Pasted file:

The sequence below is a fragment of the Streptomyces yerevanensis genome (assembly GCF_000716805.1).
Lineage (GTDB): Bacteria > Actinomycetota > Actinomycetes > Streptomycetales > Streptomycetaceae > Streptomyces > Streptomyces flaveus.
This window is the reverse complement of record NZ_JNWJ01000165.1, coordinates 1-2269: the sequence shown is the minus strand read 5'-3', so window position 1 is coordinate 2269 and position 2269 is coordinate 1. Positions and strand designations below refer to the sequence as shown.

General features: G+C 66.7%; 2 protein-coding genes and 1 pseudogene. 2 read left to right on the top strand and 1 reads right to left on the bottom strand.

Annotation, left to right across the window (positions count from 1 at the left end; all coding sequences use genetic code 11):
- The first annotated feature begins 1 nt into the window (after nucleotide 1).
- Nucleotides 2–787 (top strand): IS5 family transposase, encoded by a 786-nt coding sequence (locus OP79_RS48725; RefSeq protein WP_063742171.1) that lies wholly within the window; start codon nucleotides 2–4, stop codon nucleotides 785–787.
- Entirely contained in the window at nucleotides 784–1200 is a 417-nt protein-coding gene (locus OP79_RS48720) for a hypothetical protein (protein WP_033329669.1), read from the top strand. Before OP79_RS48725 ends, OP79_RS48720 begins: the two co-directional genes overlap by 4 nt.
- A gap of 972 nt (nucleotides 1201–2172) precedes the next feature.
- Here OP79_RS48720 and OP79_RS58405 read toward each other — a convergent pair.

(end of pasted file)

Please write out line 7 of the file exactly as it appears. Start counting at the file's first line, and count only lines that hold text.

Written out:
- Nucleotides 2–787 (top strand): IS5 family transposase, encoded by a 786-nt coding sequence (locus OP79_RS48725; RefSeq protein WP_063742171.1) that lies wholly within the window; start codon nucleotides 2–4, stop codon nucleotides 785–787.